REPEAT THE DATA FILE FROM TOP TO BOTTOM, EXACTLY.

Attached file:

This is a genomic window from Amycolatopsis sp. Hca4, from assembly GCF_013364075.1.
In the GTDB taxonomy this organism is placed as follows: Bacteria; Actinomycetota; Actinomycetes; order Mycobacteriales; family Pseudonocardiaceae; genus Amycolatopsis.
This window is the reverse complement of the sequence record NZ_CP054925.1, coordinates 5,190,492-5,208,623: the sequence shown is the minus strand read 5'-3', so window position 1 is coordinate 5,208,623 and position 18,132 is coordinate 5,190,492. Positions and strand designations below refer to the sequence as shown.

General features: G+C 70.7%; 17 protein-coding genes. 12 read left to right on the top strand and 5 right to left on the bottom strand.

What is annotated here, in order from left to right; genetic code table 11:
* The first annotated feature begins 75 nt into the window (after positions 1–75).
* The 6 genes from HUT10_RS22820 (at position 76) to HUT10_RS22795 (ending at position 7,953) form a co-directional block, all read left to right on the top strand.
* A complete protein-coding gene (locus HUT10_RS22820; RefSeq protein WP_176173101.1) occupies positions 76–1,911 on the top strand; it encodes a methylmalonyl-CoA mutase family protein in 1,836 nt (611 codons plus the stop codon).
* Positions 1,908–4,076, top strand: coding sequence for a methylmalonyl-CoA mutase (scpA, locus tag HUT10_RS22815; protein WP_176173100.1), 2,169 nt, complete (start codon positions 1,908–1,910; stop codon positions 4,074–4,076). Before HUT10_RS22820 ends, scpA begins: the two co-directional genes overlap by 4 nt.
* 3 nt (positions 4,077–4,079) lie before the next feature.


This is a genomic window from Amycolatopsis sp. Hca4, from assembly GCF_013364075.1.
In the GTDB taxonomy this organism is placed as follows: Bacteria; Actinomycetota; Actinomycetes; order Mycobacteriales; family Pseudonocardiaceae; genus Amycolatopsis.
This window is the reverse complement of the sequence record NZ_CP054925.1, coordinates 5,190,492-5,208,623: the sequence shown is the minus strand read 5'-3', so window position 1 is coordinate 5,208,623 and position 18,132 is coordinate 5,190,492. Positions and strand designations below refer to the sequence as shown.

General features: G+C 70.7%; 17 protein-coding genes. 12 read left to right on the top strand and 5 right to left on the bottom strand.

What is annotated here, in order from left to right; genetic code table 11:
* The first annotated feature begins 75 nt into the window (after positions 1–75).
* The 6 genes from HUT10_RS22820 (at position 76) to HUT10_RS22795 (ending at position 7,953) form a co-directional block, all read left to right on the top strand.
* A complete protein-coding gene (locus HUT10_RS22820; RefSeq protein WP_176173101.1) occupies positions 76–1,911 on the top strand; it encodes a methylmalonyl-CoA mutase family protein in 1,836 nt (611 codons plus the stop codon).
* Positions 1,908–4,076, top strand: coding sequence for a methylmalonyl-CoA mutase (scpA, locus tag HUT10_RS22815; protein WP_176173100.1), 2,169 nt, complete (start codon positions 1,908–1,910; stop codon positions 4,074–4,076). Before HUT10_RS22820 ends, scpA begins: the two co-directional genes overlap by 4 nt.
* 3 nt (positions 4,077–4,079) lie before the next feature.